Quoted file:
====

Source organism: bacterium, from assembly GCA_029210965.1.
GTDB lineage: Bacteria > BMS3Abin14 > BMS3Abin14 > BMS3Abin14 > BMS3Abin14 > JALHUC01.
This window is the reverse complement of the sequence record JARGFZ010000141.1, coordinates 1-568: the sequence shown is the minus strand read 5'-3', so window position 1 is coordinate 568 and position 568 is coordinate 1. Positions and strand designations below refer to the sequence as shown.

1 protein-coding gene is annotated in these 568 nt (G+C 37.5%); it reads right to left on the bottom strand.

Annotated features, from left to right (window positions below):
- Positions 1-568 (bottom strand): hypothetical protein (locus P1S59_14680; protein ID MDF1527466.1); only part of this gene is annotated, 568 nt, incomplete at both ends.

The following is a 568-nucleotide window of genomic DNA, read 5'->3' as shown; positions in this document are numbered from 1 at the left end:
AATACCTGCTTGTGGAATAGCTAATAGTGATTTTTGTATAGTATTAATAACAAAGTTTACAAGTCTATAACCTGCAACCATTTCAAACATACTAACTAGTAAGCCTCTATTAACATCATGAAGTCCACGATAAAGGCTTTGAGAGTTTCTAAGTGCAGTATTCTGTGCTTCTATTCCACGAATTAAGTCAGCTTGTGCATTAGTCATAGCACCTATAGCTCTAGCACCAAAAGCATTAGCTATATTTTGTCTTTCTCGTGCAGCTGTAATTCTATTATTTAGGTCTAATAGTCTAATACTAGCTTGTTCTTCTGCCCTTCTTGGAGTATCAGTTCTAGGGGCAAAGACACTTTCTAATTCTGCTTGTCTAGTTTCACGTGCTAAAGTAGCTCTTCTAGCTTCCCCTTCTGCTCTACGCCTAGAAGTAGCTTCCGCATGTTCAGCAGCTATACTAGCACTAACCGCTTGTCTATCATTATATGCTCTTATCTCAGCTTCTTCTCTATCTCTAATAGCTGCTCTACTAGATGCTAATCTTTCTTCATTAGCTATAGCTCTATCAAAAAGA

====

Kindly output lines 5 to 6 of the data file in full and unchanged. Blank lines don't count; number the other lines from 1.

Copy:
Annotated features, from left to right (window positions below):
- Positions 1-568 (bottom strand): hypothetical protein (locus P1S59_14680; protein ID MDF1527466.1); only part of this gene is annotated, 568 nt, incomplete at both ends.